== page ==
Nishmat's Women’s Health and HalachaIn memory of Chaya Mirel bat R' Avraham

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IUD insertion in clean days

3 May, 2007


I had a baby six months ago and got my first period after the baby turned 5 months. I did a hefsek and counted seven clean days. I got an IUD on the 7th clean day. I had planned to go to the mikvah that night but the IUD caused spotting, so I didn't go. The spotting lasted 3 days and has now stopped. Can I go to the mikvah or do I wait another 7 days?


Whether IUD insertion itself renders a woman niddah is subject to halachic debate.  Our site's position is that IUD insertion itself is generally carried out with a very small instrument and does not render a woman niddah.  The question that remains is whether any bleeding that results (over the next few days) can be ascribed to trauma from the insertion, in which case it would not render a woman niddah or invalidate her clean days.

Our site's rabbinic supervisor, R Yehuda Henkin rules that bleeding following insertion does render a woman niddah, unless she can establish medically that the blood is from uterine trauma.  To establish this medically, either the doctor would have to say he caused uterine trauma consistent with the bleeding, or such trauma would have to be visible on inspection.  Ideally, at insertion, a woman should ask her physician if he caused trauma or sees bleeding from the insertion.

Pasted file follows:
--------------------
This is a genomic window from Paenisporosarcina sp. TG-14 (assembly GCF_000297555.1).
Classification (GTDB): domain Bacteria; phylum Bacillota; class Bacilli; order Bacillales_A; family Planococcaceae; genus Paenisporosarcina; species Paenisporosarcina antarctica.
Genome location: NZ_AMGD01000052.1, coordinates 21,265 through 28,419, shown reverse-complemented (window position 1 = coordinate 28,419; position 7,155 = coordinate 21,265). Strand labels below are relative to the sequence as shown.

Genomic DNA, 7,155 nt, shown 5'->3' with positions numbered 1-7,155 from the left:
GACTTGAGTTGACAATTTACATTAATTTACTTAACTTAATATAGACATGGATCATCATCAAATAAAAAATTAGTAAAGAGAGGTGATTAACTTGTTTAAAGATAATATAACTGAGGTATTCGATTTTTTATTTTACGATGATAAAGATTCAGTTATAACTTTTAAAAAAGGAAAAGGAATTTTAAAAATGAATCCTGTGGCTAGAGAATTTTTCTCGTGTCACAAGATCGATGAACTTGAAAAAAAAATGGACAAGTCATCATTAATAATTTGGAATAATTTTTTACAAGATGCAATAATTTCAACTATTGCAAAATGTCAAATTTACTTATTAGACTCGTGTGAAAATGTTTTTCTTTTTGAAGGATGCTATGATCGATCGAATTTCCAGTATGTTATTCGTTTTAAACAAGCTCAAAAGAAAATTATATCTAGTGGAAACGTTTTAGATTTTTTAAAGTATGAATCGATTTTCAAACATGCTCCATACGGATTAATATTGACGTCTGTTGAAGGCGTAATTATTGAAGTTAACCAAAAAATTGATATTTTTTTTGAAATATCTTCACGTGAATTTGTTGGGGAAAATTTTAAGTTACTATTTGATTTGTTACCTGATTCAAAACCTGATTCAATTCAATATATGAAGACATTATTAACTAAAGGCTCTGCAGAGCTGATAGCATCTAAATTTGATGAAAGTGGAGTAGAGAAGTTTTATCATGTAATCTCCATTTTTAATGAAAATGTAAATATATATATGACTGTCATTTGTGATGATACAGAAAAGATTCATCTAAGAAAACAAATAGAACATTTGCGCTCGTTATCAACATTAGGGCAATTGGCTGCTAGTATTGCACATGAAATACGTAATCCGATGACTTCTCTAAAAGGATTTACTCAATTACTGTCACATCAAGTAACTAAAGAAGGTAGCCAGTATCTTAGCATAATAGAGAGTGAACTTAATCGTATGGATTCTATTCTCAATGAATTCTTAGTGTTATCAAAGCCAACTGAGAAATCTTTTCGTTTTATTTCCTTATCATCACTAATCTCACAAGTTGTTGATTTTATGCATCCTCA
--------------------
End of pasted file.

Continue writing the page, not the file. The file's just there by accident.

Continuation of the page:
Thus, depending on your local rabbi's ruling on this issue, you may have to make a new hefsek taharah and count a new seven days.  That would be Rav Henkin's ruling, barring any additional medical information, as above.

This internet service does not preclude, override or replace the psak of any rabbinical authority. It is the responsibility of the questioner to inform us of any previous consultation or ruling. As even slight variation in circumstances may have Halachic consequences, views expressed concerning one case may not be applied to other, seemingly similar cases. All health and health-related information contained within Nishmat's Women's Health & Halacha Web site is intended to be general in nature and should not be used as a substitute for consulting with your health care professional. The advice is intended to offer a basis for individuals to discuss their medical condition with their health care provider but not individual advice. Although every effort is made to ensure that the material within Nishmat's Women's Health & Halacha Web site is accurate and timely, it is provided for the convenience of the Web site user but should not be considered official. Advice for actual medical practice should be obtained from a licensed health care professional.

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